“The prefect evening…lying down on the couch beside the bookcase and reading himself sleepy…Jim lying opposite him at the other end of the couch, also reading; the two of them absorbed in their books yet so completely aware of each other’s presence.”
A Single Man
Colin Firth and Matthew Goode in A Single Man (Tom Ford, 2009)
What would it be like, the main character in Christopher Isherwood’s novel A Single Man wonders, if the dead could come back and visit the living? “At best, surely, it would be like the brief visit of an observer from another country who is permitted to peep in for a moment from the vast outdoors of his freedom and see, at a distance, through glass, this figure who sits solitary at the small table in the narrow room, eating his poached eggs humbly and dully, a prisoner for life.”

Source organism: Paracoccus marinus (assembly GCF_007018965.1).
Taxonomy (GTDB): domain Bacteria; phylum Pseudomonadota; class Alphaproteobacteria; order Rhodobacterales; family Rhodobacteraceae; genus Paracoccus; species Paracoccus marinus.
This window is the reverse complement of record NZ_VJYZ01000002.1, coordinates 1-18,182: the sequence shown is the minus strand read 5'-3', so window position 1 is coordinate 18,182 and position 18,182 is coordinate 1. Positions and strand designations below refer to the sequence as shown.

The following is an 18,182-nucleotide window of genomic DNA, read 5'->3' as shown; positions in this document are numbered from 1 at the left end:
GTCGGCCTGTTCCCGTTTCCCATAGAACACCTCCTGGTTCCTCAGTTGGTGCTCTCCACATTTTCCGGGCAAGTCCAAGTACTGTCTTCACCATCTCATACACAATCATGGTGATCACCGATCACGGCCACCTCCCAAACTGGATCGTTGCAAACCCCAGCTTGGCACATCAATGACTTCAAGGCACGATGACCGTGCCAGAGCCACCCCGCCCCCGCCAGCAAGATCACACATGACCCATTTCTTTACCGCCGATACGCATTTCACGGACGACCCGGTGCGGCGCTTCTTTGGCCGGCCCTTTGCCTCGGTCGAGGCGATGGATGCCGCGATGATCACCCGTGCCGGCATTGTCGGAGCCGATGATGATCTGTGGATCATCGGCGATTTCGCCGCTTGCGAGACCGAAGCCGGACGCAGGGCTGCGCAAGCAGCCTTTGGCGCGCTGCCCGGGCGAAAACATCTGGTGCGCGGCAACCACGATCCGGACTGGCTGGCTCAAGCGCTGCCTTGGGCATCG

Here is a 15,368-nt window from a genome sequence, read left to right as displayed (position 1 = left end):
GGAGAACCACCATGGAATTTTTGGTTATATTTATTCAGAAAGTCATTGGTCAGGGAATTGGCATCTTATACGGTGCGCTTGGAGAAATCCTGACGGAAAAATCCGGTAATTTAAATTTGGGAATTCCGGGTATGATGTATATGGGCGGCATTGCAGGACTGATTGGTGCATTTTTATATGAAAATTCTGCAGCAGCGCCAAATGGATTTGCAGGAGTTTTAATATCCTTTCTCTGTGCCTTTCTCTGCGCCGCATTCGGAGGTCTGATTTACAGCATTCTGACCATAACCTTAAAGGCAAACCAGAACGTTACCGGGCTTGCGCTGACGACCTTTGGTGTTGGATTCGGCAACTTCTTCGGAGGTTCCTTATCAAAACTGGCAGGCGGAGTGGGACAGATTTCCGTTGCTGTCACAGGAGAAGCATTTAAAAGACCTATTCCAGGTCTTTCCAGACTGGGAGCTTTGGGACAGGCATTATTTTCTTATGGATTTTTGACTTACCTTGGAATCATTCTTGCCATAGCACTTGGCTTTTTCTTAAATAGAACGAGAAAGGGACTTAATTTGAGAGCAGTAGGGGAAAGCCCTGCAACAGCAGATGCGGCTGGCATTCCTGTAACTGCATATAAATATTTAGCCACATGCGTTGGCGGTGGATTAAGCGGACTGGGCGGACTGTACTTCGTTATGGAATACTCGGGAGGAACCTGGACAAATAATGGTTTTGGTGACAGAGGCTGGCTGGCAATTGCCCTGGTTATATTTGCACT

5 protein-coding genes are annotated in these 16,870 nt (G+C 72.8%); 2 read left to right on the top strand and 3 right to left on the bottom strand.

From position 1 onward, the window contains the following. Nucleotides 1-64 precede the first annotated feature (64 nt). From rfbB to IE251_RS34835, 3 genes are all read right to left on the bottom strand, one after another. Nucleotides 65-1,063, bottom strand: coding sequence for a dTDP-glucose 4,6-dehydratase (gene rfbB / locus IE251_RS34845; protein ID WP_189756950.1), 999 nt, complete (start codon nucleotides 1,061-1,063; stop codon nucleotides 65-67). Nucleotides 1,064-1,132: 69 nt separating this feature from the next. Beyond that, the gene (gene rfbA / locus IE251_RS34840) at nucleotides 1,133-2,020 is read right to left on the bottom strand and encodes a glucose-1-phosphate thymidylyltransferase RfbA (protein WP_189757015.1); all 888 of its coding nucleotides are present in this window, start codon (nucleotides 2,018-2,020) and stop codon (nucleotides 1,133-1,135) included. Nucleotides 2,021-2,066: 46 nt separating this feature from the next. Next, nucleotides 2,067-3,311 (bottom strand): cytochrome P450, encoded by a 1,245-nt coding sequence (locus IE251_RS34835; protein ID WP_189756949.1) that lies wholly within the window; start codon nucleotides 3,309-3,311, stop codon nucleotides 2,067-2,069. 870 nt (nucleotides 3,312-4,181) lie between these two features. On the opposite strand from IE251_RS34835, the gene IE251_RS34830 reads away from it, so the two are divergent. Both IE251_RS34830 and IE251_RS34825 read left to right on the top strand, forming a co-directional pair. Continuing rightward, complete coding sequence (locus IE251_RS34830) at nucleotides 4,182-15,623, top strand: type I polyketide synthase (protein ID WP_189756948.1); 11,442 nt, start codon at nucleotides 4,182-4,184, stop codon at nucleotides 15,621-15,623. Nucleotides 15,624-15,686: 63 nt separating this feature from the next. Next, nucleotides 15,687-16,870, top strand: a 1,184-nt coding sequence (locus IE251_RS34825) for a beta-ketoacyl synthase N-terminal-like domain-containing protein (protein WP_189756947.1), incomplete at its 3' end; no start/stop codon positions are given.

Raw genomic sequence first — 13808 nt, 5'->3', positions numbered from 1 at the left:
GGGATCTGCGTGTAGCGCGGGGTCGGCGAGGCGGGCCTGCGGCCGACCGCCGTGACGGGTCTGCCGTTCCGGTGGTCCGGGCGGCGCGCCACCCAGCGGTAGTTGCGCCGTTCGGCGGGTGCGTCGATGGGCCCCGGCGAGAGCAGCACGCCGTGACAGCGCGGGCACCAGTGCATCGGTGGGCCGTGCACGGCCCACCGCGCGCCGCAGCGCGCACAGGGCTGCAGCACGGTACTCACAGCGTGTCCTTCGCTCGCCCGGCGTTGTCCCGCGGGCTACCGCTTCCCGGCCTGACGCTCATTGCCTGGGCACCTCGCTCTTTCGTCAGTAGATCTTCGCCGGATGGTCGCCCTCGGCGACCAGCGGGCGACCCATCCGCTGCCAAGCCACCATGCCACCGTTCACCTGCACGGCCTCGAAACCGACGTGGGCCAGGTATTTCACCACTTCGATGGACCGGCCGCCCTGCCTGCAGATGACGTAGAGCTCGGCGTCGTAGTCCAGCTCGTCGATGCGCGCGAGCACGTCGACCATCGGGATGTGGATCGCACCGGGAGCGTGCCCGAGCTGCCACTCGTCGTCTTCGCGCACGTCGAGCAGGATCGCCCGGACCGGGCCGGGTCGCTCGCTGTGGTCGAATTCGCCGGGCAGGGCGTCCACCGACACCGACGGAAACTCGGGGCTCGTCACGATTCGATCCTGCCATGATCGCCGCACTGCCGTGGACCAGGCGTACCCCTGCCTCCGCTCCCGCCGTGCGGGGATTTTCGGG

In Tom Ford‘s lovely, tragic movie version of Isherwood’s book, Colin Firth plays that “prisoner for life” — a middle-age professor who lives in a glass house near the California coast, and is yet invisible. It is 1962 and he is gay; his lover Jim (played, in flashbacks, by Matthew Goode) has died, but he may not mourn. We see glimpses of the couple in happier times — laughing on the beach, lounging companionably side-by-side on a sofa (George reading Franz Kafka’s The Metamorphosis, Jim reading Truman Capote‘s Breakfast at Tiffany’s) — in comparison with George’s stark, lonely existence now. He goes quietly through the motions of his life; it’s as if he’s fading away.